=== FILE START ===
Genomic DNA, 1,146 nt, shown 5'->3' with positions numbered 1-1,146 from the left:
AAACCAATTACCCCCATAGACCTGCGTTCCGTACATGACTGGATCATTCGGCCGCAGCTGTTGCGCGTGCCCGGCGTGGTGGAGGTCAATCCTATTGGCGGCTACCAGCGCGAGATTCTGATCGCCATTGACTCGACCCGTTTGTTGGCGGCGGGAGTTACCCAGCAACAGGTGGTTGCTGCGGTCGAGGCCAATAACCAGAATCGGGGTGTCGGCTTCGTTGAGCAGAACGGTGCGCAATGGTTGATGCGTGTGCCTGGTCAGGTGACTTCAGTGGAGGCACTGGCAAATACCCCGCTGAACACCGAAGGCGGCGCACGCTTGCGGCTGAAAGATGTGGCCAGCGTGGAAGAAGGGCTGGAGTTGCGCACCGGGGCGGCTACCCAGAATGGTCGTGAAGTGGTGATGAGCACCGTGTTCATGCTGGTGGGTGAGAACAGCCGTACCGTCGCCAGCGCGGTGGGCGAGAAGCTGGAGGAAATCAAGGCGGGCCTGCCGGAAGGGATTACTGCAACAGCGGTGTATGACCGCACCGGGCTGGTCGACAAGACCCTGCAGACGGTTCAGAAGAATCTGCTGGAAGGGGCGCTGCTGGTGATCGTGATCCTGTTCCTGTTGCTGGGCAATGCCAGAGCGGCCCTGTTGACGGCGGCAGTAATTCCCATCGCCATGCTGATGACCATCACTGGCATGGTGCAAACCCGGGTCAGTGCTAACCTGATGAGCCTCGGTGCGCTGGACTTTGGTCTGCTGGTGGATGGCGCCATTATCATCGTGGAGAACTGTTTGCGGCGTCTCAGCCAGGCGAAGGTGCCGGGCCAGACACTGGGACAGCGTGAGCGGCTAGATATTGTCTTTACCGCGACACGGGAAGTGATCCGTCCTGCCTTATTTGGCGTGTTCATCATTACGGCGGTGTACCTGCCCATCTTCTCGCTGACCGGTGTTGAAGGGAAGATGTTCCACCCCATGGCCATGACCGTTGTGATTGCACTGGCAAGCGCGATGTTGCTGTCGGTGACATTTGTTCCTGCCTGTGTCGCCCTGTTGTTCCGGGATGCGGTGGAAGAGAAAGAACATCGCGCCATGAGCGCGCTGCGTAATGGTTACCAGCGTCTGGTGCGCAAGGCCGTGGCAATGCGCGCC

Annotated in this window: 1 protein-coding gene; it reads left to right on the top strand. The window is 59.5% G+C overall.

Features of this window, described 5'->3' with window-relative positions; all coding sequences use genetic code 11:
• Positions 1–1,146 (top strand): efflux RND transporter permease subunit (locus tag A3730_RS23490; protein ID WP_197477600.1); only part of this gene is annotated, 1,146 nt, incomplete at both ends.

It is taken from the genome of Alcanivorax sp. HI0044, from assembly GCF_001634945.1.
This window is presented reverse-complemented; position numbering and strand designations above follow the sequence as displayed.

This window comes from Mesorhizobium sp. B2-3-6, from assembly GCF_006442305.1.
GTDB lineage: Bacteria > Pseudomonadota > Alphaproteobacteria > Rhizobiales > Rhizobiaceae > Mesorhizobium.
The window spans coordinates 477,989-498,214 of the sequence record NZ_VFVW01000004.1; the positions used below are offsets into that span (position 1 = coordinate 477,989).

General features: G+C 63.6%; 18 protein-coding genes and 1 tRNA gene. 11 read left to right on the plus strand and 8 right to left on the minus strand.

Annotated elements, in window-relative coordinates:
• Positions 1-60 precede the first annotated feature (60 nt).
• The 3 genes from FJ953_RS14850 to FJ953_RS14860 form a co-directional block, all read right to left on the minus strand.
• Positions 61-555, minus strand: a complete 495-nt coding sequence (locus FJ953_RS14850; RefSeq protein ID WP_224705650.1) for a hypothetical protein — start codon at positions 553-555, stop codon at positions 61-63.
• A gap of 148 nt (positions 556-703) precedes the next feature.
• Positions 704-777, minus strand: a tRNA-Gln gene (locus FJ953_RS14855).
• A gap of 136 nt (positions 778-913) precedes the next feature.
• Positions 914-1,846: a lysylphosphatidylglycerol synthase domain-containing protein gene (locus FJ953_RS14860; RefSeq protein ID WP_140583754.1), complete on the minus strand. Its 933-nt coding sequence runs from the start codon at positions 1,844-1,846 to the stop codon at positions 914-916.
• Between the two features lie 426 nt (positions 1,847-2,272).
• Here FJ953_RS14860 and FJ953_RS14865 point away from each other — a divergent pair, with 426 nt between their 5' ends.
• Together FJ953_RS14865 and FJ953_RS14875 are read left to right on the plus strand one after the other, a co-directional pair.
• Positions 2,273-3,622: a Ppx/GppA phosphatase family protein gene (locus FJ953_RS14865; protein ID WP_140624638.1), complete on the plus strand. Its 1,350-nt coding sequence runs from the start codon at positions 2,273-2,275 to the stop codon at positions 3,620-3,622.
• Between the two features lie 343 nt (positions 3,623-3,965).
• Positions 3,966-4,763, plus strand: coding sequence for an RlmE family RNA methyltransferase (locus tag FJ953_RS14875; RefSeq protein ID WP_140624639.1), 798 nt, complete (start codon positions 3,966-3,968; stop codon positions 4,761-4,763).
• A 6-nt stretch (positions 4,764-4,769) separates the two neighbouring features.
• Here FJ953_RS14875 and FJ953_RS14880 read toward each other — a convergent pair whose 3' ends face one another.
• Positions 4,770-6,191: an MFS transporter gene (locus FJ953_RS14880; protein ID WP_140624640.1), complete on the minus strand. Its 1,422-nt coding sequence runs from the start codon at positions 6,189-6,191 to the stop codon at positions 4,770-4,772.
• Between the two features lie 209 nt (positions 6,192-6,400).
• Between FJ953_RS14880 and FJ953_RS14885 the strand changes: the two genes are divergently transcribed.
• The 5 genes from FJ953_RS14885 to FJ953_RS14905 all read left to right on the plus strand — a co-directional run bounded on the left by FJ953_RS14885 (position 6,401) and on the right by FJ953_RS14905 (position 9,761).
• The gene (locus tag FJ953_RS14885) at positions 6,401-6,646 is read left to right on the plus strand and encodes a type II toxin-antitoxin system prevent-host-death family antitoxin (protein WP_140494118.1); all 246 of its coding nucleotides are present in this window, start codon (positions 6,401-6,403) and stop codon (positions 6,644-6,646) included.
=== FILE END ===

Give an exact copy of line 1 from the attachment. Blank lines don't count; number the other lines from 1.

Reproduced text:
Genomic DNA, 1,146 nt, shown 5'->3' with positions numbered 1-1,146 from the left: